'We are in a mysterious "organisation" at the Salvador Dali level of reality... This is a little bit like The Prisoner, mixed in with a dash of Are You being Served?' - The Times

'Quirky and blackly satirical, The Outgoing Man emanates a Kafka-esque stench of stagnation and claustrophobia. Neath shows how even the most banal kinds of human interaction take us deep into the realms of the insane, the surreal and the grotesque' - Time Out

'The Outgoing Man, Glen Neath's first novel, is an attempt to do something different... a hint of Kafka, a smidgeon of Beckett, a few drops of unusual and original novel' - The Guardian

Click here for reviews

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The highs and lows of owning your own home

An early draft of the play was given a rehearsed reading with an all-female cast at the Shunt Arch in Bethnal Green in 2004. Hannah Ringham played John, Amber Sealey John 2 and Gemma Brockis Shirley. Glen Neath directed

A second reading at the BAC, on 18 March 2005, featured septuagenarians John Ringham and Godfrey Jackman as John and John 2 and Patrick Driver as Shirley. Mark Espiner directed

The first act was shown at 'A Life Affirming Joyride Vol. 1', curated by Ant Hampton, at the Hackney Empire, on 13 January 2006, with the same cast & director. Lizzie Clachan designed the set. Costumes by Charlotte Espiner. Lighting by Chris Umney

The play premiered at ACUD-Theater, Veteranenstrasse 21, Berlin, Germany on 28,29 March 2019, to mark the moment of the UK’s misplaced rebellion and historic and catastrophic folly.

Darren Smith played John, Jef Burrell John 2 and Stephen Jacob Shirley. Mark Espiner directed. Set and costumes by Charlotte Espiner. Lighting by Chris Umney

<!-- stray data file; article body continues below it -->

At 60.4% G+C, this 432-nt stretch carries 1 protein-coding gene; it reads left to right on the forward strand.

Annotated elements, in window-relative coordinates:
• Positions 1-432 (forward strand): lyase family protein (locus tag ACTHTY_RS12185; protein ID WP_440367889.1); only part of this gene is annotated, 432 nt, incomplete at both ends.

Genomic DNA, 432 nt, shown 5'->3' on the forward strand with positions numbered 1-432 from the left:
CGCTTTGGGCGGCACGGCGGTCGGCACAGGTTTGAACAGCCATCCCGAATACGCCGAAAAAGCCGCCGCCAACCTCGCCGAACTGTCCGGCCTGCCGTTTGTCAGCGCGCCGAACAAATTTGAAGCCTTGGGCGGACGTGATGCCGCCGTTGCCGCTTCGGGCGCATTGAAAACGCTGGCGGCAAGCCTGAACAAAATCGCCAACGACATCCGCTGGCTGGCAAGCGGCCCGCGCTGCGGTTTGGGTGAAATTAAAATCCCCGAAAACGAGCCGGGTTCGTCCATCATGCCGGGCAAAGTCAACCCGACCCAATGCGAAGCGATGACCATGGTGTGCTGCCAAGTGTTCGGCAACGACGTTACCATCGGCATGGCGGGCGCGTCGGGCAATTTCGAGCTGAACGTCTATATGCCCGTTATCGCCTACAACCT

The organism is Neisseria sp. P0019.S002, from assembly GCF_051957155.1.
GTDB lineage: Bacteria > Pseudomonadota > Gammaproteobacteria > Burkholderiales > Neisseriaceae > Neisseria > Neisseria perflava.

A house. A fence. Three men and a dog. Some ancient hatreds, questionable friendships – and a man in pain looking for relief…When John decides to leave the home he’s lived in his whole life, he gives it to his best friend John. But when he returns to reclaim it, everything is not as it was: Shirley the milkman keeps changing jobs, John has redecorated the house and refuses to leave and the pain in his groin that’s troubled him for decades has suddenly come back. In the power struggle that follows some uncomfortable truths about friendship, loyalty and bearing a grudge all come to the surface.

An absurd dark comedy that exposes the dangerous place deep-held yet barely understood feelings can go, how the seeds of mistrust and manipulation grow into deceit and betrayal, and how going on a quest to find yourself can sometimes leave you completely lost (and won’t necessarily cure the pain)

The breast

Film written and directed by Glen Neath

Starring Amber Sealey & Joseph Traynor with voiceover by Finlay Robertson

Sound by Conspiracy

Edit by Amber & Glen

Director of photography Sam Garwood

Based on a scene from the novel, The Outgoing Man

Filmed at Shunt Vaults, June 10, 2004


Moving Picture Co, London, 11 September 2004

Mr Youngs, London, 15 September 2004

Framestore CFC, London, 16 September 2004

Shunt Vaults, London, 24-26 January 2007